Flooding can occur anywhere throughout the state, so it is important for Louisiana residents to assess their flood risk, prepare and practice response plans, and learn from past floods. Know how to protect yourself, your family and your home before flooding occurs.

In Louisiana, as in most of the country, floods are the most common and diverse natural hazards. The state being at the foot of the Mississippi River makes flooding a clear and present danger, especially in the spring.

Take steps now to protect your home, family, and financial security throughout the year, and take extra precautions when flooding is imminent in your area.

Here are a few steps you and your family can take:

Know Flood Warning Terminology:

  • Flood Watch means it is possible that flooding will occur in a specified area. Be alert and prepared for a flood emergency.
  • Flood Warning means flooding is occurring or is imminent in a specified area. Move to safe ground immediately.
  • Flash Flood Warning means sudden and violent flood is occurring or is imminent in a specified area. Take immediate precautions to protect life and property.

Understand Your Potential Flood Risk Near Your Home:

Begin by viewing the current and any proposed or pending flood maps for your area at FEMA’s Map Service Center or the LSU Ag Center Flood Maps Portal. High-risk flood areas, called Special Flood Hazard areas, begin with letter A and V. Moderate- to low-risk flood areas begin with letter B, C or X. It’s important to understand that all flood zones have some flood risk, in fact almost 40% of NFIP flood insurance claims in the past five years come from moderate to low-risk flood areas. Flood hazards change over time. Visit these webpages for more information:

Get Flood Insurance:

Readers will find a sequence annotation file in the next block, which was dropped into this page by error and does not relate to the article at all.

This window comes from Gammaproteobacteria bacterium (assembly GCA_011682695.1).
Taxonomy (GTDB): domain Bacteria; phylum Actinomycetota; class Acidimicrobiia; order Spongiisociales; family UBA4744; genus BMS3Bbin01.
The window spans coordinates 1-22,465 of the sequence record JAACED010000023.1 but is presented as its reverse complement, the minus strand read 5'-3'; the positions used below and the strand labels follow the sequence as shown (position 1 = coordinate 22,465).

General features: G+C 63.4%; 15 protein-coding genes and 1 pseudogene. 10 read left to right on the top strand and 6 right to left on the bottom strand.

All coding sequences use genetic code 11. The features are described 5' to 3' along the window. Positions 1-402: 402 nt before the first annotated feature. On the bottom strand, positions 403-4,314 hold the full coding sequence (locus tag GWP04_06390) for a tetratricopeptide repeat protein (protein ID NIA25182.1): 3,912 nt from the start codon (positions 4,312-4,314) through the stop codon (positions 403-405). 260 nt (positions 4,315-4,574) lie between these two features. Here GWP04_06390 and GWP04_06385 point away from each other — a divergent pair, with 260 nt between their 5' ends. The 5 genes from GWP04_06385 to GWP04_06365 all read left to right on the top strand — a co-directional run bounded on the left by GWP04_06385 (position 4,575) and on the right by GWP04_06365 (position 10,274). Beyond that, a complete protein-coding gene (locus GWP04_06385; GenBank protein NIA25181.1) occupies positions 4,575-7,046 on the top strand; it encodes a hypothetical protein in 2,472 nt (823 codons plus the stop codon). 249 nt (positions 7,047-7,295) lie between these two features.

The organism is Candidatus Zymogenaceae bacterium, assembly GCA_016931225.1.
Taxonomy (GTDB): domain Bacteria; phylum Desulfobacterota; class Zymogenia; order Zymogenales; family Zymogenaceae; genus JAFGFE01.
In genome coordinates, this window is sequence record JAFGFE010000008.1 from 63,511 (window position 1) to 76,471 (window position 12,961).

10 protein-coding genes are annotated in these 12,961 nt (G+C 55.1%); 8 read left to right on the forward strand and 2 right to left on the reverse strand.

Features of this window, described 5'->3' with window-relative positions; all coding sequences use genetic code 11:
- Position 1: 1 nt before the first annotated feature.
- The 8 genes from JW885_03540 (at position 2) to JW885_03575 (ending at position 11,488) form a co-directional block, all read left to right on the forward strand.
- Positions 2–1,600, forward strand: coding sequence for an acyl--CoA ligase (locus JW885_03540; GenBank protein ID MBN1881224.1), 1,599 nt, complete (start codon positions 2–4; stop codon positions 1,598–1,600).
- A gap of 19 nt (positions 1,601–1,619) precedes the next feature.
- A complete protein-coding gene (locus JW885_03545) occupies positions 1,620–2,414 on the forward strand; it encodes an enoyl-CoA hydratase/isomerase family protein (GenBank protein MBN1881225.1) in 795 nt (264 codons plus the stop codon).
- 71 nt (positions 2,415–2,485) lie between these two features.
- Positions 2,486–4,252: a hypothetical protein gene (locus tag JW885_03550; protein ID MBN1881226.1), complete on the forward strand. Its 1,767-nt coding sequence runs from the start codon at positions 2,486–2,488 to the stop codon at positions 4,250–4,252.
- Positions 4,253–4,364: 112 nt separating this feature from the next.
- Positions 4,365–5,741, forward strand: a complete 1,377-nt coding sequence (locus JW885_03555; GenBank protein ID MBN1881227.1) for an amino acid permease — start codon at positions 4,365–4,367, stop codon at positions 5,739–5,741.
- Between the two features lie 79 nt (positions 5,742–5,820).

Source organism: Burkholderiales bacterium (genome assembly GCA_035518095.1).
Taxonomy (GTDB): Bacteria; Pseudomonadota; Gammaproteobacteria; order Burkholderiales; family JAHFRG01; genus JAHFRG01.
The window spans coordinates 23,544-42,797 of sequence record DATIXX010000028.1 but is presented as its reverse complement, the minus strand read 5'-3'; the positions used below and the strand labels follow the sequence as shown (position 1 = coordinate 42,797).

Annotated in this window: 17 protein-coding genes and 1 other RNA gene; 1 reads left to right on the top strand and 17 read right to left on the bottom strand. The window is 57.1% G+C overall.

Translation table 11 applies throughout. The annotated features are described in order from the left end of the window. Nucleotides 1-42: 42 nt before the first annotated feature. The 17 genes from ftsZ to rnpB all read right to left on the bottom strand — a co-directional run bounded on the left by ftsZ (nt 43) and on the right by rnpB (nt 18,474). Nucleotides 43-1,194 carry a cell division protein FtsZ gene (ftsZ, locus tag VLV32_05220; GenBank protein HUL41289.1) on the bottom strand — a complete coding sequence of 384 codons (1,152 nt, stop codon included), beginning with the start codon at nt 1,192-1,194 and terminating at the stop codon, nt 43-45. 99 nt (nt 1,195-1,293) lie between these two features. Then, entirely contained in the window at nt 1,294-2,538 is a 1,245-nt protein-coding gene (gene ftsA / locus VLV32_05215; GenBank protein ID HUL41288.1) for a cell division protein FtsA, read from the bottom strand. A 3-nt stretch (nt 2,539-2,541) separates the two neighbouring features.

The smartest way to protect your property from flood damage is to buy flood insurance. Most homeowners insurance does not cover flood damage. Luckily, flood insurance is beneficial and affordable. Talk to an insurance agent about qualifying for lower-cost Preferred Risk Policy rates, available in the moderate- to-low-risk flood zones. Flood insurance pays policyholders even if there is no federal disaster declaration. While the average flood insurance policy runs about $700 yearly, premiums for properties in moderate- to low-risk areas may be lower, and renters can get coverage for their contents for even less

The Federal Emergency Management Agency (FEMA) disaster assistance is not the same as insurance since it only provides the basic needs for a home to be habitable. Flood insurance can help get you closer to your pre-disaster condition. Depending on the policy, homeowners may receive up to $250,000 for structural damage and $100,000 for contents. Business owners can get up to $500,000 each for structural damage and $500,000 for contents. Flood insurance for renters can cover contents up to $100,000.

As of March 1, the National Flood Insurance Program (NFIP) has already paid over $115 million to Louisianans for flooding from the 2020 hurricanes, and severe weather season is here with another hurricane season just a few months away. To purchase flood insurance, call your insurance company or insurance agent, the same person who sells your home or auto insurance. If you need help finding a provider go to FloodSmart.gov/find or call the NFIP at 877-336-2627. Plan ahead as there is typically a 30-day waiting period for an NFIP policy to go into effect, unless the coverage is mandated it is purchased as required by a federally backed lender or is related to a community flood map change.

You can  visit www.ready.gov/floods for flood information and safety tips. To learn more about emergency and disaster preparation, visit the Get A Game Plan website at getagameplan.org or the Louisiana Governor’s Office of Homeland Security and Emergency Preparedness at gohsep.la.gov. To talk to a FEMA Community Education and Outreach staff member about steps you can take to reduce your flood risk, call 833-336-2487.

 

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Last updated March 5, 2021